China’s Finance Minister resigns

You may remember that the Chairman of Sinopec, Chen Tonghai, suddenly resigned last June. This prompted plenty of discussion about whether there had been a disagreement with the government over the level of subsidies paid to keep domestic oil product prices low.
Now, this morning, China’s Finance Minister, Jin Renqing, has also quit. There are suggestions that this reflects rising official concern over accelerating Chinese inflation and the surging stock market. The timing is also a surprise, coming as it does just 6 weeks before the 5 yearly Communist Party Congress, and is sure to prompt questions about possible policy changes.
However, according to AFX News, there is another side to the story, and the two resignations are linked. They quote a report in Hong Kong’s Ming Pao newspaper that says ‘Jin was sacked after he introduced a woman to Chen’, and she then became Chen’s mistress. They add that ‘the relationship between Jin and the unnamed woman was unclear’.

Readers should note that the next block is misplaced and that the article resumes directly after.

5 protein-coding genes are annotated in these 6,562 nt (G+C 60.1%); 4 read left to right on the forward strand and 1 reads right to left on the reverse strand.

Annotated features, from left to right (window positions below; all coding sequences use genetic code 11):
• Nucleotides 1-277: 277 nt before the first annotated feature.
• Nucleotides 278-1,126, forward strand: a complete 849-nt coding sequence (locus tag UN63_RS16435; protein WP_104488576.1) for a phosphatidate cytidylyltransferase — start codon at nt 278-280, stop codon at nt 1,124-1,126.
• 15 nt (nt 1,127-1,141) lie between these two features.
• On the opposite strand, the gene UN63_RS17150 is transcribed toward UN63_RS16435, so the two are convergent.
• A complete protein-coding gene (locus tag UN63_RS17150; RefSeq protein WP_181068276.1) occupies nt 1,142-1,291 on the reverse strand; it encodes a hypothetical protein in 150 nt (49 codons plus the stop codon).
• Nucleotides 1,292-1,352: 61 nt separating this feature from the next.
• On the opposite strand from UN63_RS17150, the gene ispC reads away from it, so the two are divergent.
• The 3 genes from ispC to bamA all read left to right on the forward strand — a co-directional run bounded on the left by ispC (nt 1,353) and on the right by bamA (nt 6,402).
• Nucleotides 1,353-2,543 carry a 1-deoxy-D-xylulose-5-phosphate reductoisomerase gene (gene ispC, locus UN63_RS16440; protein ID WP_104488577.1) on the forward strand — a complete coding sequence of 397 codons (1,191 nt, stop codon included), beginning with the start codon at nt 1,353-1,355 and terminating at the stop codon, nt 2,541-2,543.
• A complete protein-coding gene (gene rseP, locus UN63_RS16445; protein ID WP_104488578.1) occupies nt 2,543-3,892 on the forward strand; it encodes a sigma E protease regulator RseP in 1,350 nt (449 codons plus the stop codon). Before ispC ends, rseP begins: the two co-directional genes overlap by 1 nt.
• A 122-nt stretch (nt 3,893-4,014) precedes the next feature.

The role of Finance Minister in China is fairly critical in today’s global economy, as is the Chairmanship of Sinopec. One waits to see whether more will emerge about whether policy, or personal, reasons were behind these sudden departures. Do any readers have more information that they could share with us?

2 thoughts on “China’s Finance Minister resigns”

  1. If the real motive is performance in the job (rather than on the job!) this could indicate a shift in policy direction.
    A Chinese bureaucrat was quoted as saying, shortly after WTO entry, “China is like an elephant riding a bicycle”.
    By this he meant that China had to peddle very hard in terms of economic growth to avoid a heavyweight accident.
    The policy to date seems to have been to talk about cooling the economy down, while in reality allowing growth in excess of 10% to substitute all the jobs being lost as a result of WTO accession.
    But if the Finance Minister has been sacked for not controlling inflation, as I said, this could be a shift in the direction of economic policy, raising the dilemma of how growth can be moderated while still creating sufficient jobs to guarantee social stability.
    But perhaps the bigger risk to stability is a stock market crash, made all the more likely by the current bubble in mainland indices.

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